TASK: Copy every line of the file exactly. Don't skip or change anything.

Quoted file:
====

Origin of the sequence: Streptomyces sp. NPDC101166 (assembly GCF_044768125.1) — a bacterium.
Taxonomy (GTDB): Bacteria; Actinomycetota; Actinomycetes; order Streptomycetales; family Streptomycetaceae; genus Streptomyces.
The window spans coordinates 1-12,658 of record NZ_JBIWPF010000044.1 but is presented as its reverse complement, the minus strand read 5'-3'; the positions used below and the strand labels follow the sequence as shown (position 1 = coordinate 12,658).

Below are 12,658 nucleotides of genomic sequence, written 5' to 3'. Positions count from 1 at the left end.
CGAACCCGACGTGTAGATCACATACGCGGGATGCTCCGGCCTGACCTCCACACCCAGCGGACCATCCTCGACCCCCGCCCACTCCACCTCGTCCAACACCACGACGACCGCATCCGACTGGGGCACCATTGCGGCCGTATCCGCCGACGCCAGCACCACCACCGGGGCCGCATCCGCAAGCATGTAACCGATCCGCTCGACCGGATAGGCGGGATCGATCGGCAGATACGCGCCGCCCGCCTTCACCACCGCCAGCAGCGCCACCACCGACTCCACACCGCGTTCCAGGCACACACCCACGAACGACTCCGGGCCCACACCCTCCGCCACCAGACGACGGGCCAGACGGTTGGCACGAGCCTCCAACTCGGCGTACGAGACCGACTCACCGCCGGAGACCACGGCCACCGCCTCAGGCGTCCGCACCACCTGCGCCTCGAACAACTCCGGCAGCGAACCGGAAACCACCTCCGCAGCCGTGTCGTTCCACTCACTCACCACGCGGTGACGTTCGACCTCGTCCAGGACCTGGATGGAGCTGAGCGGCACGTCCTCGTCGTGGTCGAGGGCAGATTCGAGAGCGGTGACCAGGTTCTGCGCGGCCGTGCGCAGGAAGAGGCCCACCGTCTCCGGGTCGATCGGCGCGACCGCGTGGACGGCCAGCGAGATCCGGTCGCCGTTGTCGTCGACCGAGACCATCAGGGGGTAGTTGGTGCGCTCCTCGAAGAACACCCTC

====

Origin of the sequence: Streptomyces sp. NPDC101166 (assembly GCF_044768125.1) — a bacterium.
Taxonomy (GTDB): Bacteria; Actinomycetota; Actinomycetes; order Streptomycetales; family Streptomycetaceae; genus Streptomyces.
The window spans coordinates 1-12,658 of record NZ_JBIWPF010000044.1 but is presented as its reverse complement, the minus strand read 5'-3'; the positions used below and the strand labels follow the sequence as shown (position 1 = coordinate 12,658).

Below are 12,658 nucleotides of genomic sequence, written 5' to 3'. Positions count from 1 at the left end.
CGAACCCGACGTGTAGATCACATACGCGGGATGCTCCGGCCTGACCTCCACACCCAGCGGACCATCCTCGACCCCCGCCCACTCCACCTCGTCCAACACCACGACGACCGCATCCGACTGGGGCACCATTGCGGCCGTATCCGCCGACGCCAGCACCACCACCGGGGCCGCATCCGCAAGCATGTAACCGATCCGCTCGACCGGATAGGCGGGATCGATCGGCAGATACGCGCCGCCCGCCTTCACCACCGCCAGCAGCGCCACCACCGACTCCACACCGCGTTCCAGGCACACACCCACGAACGACTCCGGGCCCACACCCTCCGCCACCAGACGACGGGCCAGACGGTTGGCACGAGCCTCCAACTCGGCGTACGAGACCGACTCACCGCCGGAGACCACGGCCACCGCCTCAGGCGTCCGCACCACCTGCGCCTCGAACAACTCCGGCAGCGAACCGGAAACCACCTCCGCAGCCGTGTCGTTCCACTCACTCACCACGCGGTGACGTTCGACCTCGTCCAGGACCTGGATGGAGCTGAGCGGCACGTCCTCGTCGTGGTCGAGGGCAGATTCGAGAGCGGTGACCAGGTTCTGCGCGGCCGTGCGCAGGAAGAGGCCCACCGTCTCCGGGTCGATCGGCGCGACCGCGTGGACGGCCAGCGAGATCCGGTCGCCGTTGTCGTCGACCGAGACCATCAGGGGGTAGTTGGTGCGCTCCTCGAAGAACACCCTC